In the spare parts pile in the garage I have an extra pair of Bilstein 7100's in a 360/80 valving that are 12" of travel, and I'm contemplating rebuilding those and putting them in the front of the Jeep to stiffen up the jounce and rebound. Thoughts on this?

If I put the 7100's up front, I could move the 5125's that were in the front to the rear, effectively allowing 12" of shock travel fore and aft, and providing stiffer valving in the rear as well.

With about 1000lbs in the Jeep, the suspension would float up and down over a bump on the highway for a few oscillations and each up and down movement would jerk the tires as the suspension floated. To me, this indicates too soft of something.

I also picked up a 31mm WJ sway bar from the junkyard that I will graft onto the front to help reduce body roll. I did this on another XJ a few years ago that was meant for the street and it handled noticeably better over the XJ sway bar... can't imagine what it'll feel like over NO sway bar.

Thanks everyone for the continued support. I'll check back soon. Any other recommendations on what to look for?
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Old 08-23-2019, 02:49 PM   #23 (permalink)
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By the way, for anyone wondering, this is a 1998 XJ 4 door with a 4.7L stroker, AW4, 231 + SYE, F250 Dana 44 and GM 9.5" 14b semi float. Front axle is trussed with 4.10's and a Spartan. Rear axle is 4.10's and factory open diff for now.

This is the wife's wheeling rig.
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Old 08-23-2019, 03:29 PM   #24 (permalink)
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Interesting comment. I was under the impression that more positive castor would aid in highway stability, so the castor is set to 7.4 degrees on both sides. Factory service manual on the XJ states 7 degrees is the target, but that's for OEM suspension and a D30.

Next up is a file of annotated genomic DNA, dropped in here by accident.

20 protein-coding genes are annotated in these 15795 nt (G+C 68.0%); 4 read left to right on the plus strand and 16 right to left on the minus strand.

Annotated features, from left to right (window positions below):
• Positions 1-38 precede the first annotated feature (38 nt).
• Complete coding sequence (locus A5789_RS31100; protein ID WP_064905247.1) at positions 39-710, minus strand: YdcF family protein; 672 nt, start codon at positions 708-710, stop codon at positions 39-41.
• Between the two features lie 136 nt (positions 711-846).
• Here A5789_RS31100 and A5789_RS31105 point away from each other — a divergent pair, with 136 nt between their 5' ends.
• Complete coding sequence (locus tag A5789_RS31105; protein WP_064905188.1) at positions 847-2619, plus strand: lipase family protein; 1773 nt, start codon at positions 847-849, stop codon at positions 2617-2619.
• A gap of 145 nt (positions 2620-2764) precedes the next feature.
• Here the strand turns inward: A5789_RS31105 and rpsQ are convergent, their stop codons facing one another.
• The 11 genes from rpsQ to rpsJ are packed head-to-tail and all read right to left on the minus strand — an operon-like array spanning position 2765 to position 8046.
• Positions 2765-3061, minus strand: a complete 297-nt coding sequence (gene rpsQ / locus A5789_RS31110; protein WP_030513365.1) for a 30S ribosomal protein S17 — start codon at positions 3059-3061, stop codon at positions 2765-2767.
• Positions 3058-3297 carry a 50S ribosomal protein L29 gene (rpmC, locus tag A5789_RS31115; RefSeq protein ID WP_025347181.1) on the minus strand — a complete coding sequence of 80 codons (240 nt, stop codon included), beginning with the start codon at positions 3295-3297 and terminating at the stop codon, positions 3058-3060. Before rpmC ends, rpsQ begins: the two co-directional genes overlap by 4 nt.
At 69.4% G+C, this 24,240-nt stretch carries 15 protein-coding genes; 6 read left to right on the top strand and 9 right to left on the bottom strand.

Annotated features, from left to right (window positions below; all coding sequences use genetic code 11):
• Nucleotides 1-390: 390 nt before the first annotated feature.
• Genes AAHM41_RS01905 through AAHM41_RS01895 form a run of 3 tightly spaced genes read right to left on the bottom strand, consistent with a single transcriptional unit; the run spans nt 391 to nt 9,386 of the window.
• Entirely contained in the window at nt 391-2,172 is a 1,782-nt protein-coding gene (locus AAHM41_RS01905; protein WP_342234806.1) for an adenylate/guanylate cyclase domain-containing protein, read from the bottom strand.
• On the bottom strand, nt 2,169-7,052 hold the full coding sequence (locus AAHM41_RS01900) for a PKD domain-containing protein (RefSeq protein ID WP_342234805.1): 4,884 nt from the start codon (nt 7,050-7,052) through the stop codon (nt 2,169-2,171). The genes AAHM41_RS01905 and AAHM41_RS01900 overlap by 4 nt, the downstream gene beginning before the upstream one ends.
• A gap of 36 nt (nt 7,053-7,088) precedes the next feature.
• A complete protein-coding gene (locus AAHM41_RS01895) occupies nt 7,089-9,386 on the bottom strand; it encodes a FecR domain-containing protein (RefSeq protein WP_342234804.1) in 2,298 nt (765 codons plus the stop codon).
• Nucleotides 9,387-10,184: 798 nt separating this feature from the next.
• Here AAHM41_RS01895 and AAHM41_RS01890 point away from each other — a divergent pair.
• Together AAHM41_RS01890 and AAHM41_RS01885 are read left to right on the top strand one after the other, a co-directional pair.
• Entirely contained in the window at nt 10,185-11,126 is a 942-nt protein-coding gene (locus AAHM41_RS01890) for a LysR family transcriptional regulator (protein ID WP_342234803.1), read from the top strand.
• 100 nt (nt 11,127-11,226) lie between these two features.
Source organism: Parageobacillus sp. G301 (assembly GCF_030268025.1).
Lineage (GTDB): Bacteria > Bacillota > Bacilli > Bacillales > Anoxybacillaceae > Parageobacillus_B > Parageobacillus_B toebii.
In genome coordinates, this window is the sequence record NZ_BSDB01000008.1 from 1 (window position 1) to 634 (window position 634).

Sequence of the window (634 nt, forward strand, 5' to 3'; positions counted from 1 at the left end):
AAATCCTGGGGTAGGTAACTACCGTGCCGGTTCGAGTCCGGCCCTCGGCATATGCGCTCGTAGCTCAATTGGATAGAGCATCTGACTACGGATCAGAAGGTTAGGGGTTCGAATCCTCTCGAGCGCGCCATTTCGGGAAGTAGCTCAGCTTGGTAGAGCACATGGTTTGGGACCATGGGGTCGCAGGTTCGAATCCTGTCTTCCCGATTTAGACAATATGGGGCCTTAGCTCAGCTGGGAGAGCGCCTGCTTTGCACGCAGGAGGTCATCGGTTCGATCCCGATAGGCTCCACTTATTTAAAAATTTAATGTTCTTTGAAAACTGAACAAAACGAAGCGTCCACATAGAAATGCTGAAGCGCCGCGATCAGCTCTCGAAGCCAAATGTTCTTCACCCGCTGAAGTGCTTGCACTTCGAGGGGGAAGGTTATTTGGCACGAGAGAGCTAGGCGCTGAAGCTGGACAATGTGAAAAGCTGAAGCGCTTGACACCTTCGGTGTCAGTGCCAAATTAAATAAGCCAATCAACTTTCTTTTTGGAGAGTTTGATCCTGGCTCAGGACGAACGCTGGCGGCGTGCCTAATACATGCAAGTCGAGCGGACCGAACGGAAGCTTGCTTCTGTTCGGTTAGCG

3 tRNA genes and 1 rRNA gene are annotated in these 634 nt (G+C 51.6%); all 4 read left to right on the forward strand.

Assuming you have bigger tyres and less backspacing in the wheels than factory spec'd - that's giving whatever castor angle exists more leverage to work with, it's probably fighting itself pretty aggressively to stay straight.

We have major issues with this is Australia with the late model Nissan Patrol axles, which have an inherent geometry issue from new and will wobble and castor slap any chance they get if everything isn't perfect.

Subtle castor angle, slight toe-out and no play in the panhard bushings is the first port of call and seems to fix most of them.
Might work in your application, the forces are the same even though the steering wheel is on the wrong side and the water spins the wrong way down the drain.
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Old 08-24-2019, 08:45 PM   #25 (permalink)
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Have you tried seeing how the steering oscillates while at rest? Key the ignition … the jump up/down on the bumper (if you're heavy enough, or ask your mother in law to do it for you). See how much the steering wheel jerks back/forth. Alternately .. you could lay on the ground and push up with your legs … but would need to rely on your wife to tell you how much the wheel is moving back/forth. Maybe do the bumper first, so you can see the movement … and then get on the ground so you can see WHAT is causing the movement. Your legs will get tired eventually, FYI.


To me … those steering looks decent. Not perfect --- but definitely runnable. We've all see worse going down the road.


The DW (as opposed to the bump steer effect) leads me to think you have a failing part somewhere you haven't found or accounted for yet. Worn this, loose that, rounded hole somewhere, etc.

The 4 link angles are a bit more that what you would want since you are retaining the track bar. I'd probably keep that as a last resort … perhaps disconnect one upper and jounce the suspension again (after your legs recuperate)